Posted: 5:41 p.m. Sunday, Aug. 11, 2013
By Tim Cato
When training camps in the NBA finally get underway towards the end of September, Dirk Nowitzki will be participating in his first full pre-season since 2010.
The past few years have been hard on him, culminating in the knee surgery last October that forced him to miss 27 games. Unsurprisingly, last season was his worst year statistically since 1999-00 -- which was just his second year in the league. It's normal for players to plateau and decline as they hit their mid-thirties and begin the tail end of their career.
But Dirk has never been normal, and he isn't done yet. In fact, let's go a step further: Dirk can win the MVP award this year. Unlikely? Sure. Unprecedented? Not at all.
There's a small number of players compare well with Dirk and his long-term excellence, and contemporary Tim Duncan might be the best. Take a look at Timmy's stats over the past three years:
Two years ago, he had the worst season of his life and put up career lows in both points and rebounds per games. At the time, it seemed like a normal decline for a 34-year-old center who had played over forty thousand minutes.
Duncan bounced back the following year, and now just wrapped up one of his best seasons ever with an NBA Finals appearance that was 28 seconds away from his fifth championship ring. Lost in the controversy of LeBron not winning the MVP unanimously is that Duncan finished SEVENTH in the voting. At age THIRTY SIX.
Tim Duncan is clearly half-robotic, explaining why his face hasn't shown any emotion in seven years. But it also shows that being in your mid-thirties and playing at an elite level is no longer impossible.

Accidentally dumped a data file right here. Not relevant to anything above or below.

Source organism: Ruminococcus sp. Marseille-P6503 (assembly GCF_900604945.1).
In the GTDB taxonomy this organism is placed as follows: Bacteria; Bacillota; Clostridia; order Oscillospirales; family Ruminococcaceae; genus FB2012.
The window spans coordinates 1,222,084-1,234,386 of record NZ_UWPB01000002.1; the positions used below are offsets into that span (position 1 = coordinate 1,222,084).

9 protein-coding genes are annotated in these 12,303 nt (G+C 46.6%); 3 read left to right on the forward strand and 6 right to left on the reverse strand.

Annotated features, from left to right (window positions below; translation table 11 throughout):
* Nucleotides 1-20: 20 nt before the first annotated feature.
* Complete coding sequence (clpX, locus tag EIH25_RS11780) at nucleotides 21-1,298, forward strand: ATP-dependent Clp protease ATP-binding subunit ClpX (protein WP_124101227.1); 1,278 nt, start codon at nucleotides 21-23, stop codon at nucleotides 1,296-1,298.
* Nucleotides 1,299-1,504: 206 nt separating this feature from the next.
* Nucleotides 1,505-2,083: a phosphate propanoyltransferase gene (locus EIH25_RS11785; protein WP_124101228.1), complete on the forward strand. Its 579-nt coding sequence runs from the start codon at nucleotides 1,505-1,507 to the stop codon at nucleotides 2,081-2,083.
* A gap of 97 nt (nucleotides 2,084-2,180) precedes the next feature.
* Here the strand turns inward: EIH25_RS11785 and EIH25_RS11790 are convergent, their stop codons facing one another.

Last year, instead of Duncan being the 34-year-old who saw his numbers decline across the board, it was Dirk. For the first time in several years, Dirk's preseason is going to be (knock on wood) unhampered by distractions: the injured knee, the lock-out and the German national team. He has an elite shooter and passer running the offense, something that's been missing since 2011 (Jason Kidd's final year in Dallas was quite terrible in both areas). He's primed for a resurgence, following the same path Tim Duncan took two years ago.
And it's not like Dirk's game really ever left him. His post-All Star numbers rose drastically across board as his knee improved. Perhaps the best example of this was the way he dominated against a playoff-bound Chicago team.
Dirk scored 35 points that night and looked every bit an MVP while using basically two shots: a turnaround jumper and a spot-up three pointer. It doesn't matter if he's 35 or 40 or 50 -- if he can make those shots, what can you do to stop it?
(side note: this game is one of my biggest basketball regrets so far in life. This game was on a Saturday afternoon for God knows why and because it's an hour drive to Dallas, I skipped going in person and just watched it on TV. It was still fantastic, but oh to have been there in person.)
It won't always be as easy as it was that night against Chicago. His athleticism has faded and the jump shot won't always fall. And for a serious bid at an MVP, he'd had to surpass the pure brilliance of LeBron James and Kevin Durant -- something that would be difficult even in his prime.
But after not receiving an MVP vote last year for the first time since 2001, Dirk is ready to follow the footsteps that have already been set in place and force his name back into consideration.
For all we know, his biggest competition for the award might be Tim Duncan.